Some have described the global shortage of semiconductors that has shut down automotive manufacturing and will cost automakers and suppliers billions of dollars as nothing more than a classic supply chain management problem. More precisely, however, what the current shortage, COVID-19 and prior disruptions such as the 2011 tsunami in Japan continue to expose are significant vulnerabilities in a global supply chain that continues to expand. With that growth, it has become more concentrated and more competitive as multiple industries vie for similar materials and components.
As unpredictable and disruptive as all these events were, they are likely to continue as the automotive industry pushes toward electrification and navigates significant transformation of the value chain that could magnify current vulnerabilities and expose new ones. The question becomes whether the auto industry is anticipating future supply disruptions and how it is preparing to mitigate future risk as automakers, suppliers and service providers create an end-to-end value chain capable of powering a fleet of electric vehicles. FTI Consulting’s automotive experts estimate that by 2025, EVs will reach sales of 18 million units globally.
In this second year of the Crisis as a Catalyst for Change series, we delve into the emerging EV value chain and explore a number of important questions to consider as demand for EVs accelerates and the industry transforms the global supply chain from one designed to build and service vehicles powered by internal-combustion engines (ICEs) to one designed to also build and service EVs. Questions such as:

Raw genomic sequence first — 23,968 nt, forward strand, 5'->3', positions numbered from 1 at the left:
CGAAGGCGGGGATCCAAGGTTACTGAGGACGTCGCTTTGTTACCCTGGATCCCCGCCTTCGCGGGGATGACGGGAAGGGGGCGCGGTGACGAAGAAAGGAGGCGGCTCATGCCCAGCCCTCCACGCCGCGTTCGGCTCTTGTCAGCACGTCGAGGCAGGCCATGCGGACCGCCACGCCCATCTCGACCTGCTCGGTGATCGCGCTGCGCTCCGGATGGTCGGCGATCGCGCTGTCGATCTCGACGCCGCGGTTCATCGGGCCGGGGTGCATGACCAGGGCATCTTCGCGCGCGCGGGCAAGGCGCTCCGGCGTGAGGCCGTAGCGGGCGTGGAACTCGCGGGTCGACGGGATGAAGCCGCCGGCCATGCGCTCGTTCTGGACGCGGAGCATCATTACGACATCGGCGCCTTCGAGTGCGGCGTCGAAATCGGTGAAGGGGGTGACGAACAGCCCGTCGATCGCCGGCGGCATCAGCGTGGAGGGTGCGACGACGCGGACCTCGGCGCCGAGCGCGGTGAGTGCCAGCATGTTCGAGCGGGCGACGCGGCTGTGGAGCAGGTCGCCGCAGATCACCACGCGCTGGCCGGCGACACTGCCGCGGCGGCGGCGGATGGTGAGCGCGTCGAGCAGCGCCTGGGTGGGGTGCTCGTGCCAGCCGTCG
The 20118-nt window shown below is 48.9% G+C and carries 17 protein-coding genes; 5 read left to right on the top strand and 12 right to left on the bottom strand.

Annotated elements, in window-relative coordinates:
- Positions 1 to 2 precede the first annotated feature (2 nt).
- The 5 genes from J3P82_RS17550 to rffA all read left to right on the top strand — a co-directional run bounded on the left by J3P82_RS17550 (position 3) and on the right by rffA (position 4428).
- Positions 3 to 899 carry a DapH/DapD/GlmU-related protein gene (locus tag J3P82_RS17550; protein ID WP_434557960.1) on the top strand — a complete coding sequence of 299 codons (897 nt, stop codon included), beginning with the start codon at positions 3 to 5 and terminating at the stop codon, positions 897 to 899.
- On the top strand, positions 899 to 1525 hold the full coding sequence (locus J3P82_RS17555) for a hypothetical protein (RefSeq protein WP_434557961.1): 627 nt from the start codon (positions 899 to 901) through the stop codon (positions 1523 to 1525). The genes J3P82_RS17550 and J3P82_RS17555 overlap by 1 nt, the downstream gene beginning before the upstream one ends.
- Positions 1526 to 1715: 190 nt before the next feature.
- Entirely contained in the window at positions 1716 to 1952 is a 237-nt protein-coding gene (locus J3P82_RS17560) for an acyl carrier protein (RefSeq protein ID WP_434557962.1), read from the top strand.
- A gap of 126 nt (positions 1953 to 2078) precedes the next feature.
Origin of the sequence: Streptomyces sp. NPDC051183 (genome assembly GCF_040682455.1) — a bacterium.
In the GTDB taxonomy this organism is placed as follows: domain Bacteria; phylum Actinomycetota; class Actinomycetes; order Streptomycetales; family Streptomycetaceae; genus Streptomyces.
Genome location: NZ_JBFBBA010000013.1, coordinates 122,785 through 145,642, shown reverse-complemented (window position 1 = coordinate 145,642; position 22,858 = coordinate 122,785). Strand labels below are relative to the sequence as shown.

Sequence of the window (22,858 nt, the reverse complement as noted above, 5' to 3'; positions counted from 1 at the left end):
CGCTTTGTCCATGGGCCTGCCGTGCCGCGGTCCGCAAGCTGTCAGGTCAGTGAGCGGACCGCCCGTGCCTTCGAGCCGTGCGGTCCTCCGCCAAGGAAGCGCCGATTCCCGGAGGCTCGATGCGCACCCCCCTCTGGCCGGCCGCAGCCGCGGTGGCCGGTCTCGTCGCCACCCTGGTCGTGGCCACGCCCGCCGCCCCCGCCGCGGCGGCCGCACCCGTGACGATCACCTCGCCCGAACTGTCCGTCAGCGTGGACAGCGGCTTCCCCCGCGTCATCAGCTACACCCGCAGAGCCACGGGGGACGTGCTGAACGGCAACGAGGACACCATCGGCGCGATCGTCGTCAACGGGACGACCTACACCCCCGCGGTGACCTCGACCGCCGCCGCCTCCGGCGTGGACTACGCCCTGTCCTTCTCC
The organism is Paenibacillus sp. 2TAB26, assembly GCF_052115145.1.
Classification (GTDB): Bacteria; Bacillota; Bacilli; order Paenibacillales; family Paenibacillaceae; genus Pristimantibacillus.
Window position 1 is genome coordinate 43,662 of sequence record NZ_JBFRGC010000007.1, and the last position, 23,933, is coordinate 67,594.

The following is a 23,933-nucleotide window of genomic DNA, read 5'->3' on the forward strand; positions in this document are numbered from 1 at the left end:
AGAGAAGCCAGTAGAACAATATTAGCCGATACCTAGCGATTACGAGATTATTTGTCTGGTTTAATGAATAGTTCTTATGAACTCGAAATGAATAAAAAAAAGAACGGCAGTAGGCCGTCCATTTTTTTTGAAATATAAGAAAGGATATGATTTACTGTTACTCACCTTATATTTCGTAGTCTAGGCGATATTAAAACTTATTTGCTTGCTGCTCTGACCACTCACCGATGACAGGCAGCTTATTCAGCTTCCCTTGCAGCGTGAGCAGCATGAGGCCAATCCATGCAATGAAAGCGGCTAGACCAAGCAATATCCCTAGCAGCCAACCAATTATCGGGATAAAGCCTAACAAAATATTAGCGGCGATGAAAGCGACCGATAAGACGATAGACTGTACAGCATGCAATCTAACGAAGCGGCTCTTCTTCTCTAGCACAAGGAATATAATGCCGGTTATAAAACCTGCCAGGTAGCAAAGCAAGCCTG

- How much value is embedded in the EV supply chain, and how much is it expected to grow?
- Where are the opportunities to create an acceptable return on investment?
- With so many players, is restructuring likely, and what are the implications and risks?
- How are the EV and ICE value chains different, and what are the potential risks and vulnerabilities in the EV value chain?
- How are automotive executives thinking about and building their EV supply chains?
- What can companies do now to mitigate potential disruption of the EV supply chain?
In this first article, we set the stage for the series by outlining how much value the future EV supply chain is expected to generate by 2025 and begin to make the case that falling down on supply chain management and risk mitigation efforts could be a costly mistake.